Keros has been an archaeological mystery since 1963, when Colin Renfrew, then a PhD student, reported looting at the west end of the island. Investigations over the next 40 years showed that what had been looted was a large deposit of ritually broken prestige items, including the iconic Cycladic figurines. The discovery in 2006 of a second, unlooted deposit opened the way for scholars finally to understand that what had once existed here was the world’s earliest maritime sanctuary, where inhabitants from all the surrounding islands (and sometimes further afield) came, in wooden canoes, to participate in community rituals which resulted in the large deposits of broken figurines.
In 2007 and 2008 work began on understanding the adjacent settlement – now known to the largest of the Bronze Age Cyclades. Only a small part could be excavated in 2007 and 2008, so the current excavations, which began in 2016, aim to expand our understanding of this unique site. We now know that the site was built in a monumental and planned manner, using marble arduously imported by sea from Naxos 10km (6 miles) distant. The site was also a metalworking centre: although distant from ore sources, these were brought to Keros for smelting and subsequent casting there. In 2016 we began excavation of a metallurgical workshop, and a second was found in 2017. We are only beginning to comprehend the scope of the site, its importance in the far-flung networks of the early bronze age.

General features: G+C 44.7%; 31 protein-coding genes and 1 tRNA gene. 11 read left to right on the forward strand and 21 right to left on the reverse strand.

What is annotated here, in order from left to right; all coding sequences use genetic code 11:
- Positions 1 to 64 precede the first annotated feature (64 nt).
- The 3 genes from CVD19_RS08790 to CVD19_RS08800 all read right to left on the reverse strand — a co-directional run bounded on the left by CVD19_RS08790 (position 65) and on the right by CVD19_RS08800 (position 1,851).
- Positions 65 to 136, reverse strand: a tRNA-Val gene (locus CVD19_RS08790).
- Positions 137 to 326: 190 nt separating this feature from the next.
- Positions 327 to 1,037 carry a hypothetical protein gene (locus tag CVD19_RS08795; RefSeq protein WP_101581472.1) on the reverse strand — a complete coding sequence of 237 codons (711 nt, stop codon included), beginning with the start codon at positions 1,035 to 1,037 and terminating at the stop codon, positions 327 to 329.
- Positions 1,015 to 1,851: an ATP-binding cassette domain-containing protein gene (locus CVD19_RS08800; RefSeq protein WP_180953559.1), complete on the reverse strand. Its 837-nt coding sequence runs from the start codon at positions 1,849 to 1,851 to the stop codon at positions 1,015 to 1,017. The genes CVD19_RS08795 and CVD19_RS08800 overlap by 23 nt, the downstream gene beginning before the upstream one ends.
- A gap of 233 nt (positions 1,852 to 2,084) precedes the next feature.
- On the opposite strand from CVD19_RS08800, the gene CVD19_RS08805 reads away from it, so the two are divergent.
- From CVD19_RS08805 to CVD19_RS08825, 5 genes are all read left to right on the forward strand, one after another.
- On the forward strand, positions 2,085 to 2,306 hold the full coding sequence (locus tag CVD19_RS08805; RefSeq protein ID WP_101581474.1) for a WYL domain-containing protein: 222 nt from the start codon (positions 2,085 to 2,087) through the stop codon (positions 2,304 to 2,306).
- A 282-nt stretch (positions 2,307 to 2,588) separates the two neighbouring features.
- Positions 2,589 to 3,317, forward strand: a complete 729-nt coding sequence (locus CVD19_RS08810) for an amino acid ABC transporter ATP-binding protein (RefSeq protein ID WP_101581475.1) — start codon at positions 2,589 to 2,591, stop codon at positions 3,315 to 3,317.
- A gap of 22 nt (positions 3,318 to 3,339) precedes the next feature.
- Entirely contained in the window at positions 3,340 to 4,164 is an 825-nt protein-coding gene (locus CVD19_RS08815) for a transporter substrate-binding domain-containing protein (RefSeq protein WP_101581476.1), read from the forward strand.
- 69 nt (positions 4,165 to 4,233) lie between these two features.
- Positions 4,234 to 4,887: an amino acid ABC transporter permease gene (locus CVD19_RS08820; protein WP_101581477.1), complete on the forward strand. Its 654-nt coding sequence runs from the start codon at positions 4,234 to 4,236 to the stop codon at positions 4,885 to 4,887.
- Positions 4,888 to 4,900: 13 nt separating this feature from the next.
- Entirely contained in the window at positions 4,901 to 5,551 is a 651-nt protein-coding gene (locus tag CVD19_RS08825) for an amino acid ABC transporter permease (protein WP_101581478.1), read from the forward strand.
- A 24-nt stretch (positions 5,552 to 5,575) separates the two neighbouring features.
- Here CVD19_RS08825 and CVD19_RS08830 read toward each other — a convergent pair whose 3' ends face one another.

The Keros excavation uses a unique combination of up to the minute methodology and digital recording. In 2018 we will continue our investigation using the latest excavation techniques including dGPS, the iDig iPad app, and digital photogrammetry. We aim to understand how all the different parts of the island were utilised in the early bronze age. We shall uncover more of the early settlement to develop our understanding of the overall structure, function and date of the site. Excavations elsewhere on Keros will help us understand relationships between outlying settlement and the central sanctuary.
The excavation is a project of the British School at Athens and the University of Cambridge. The Field School is a joint enterprise of the University of Cambridge and The Cyprus Institute.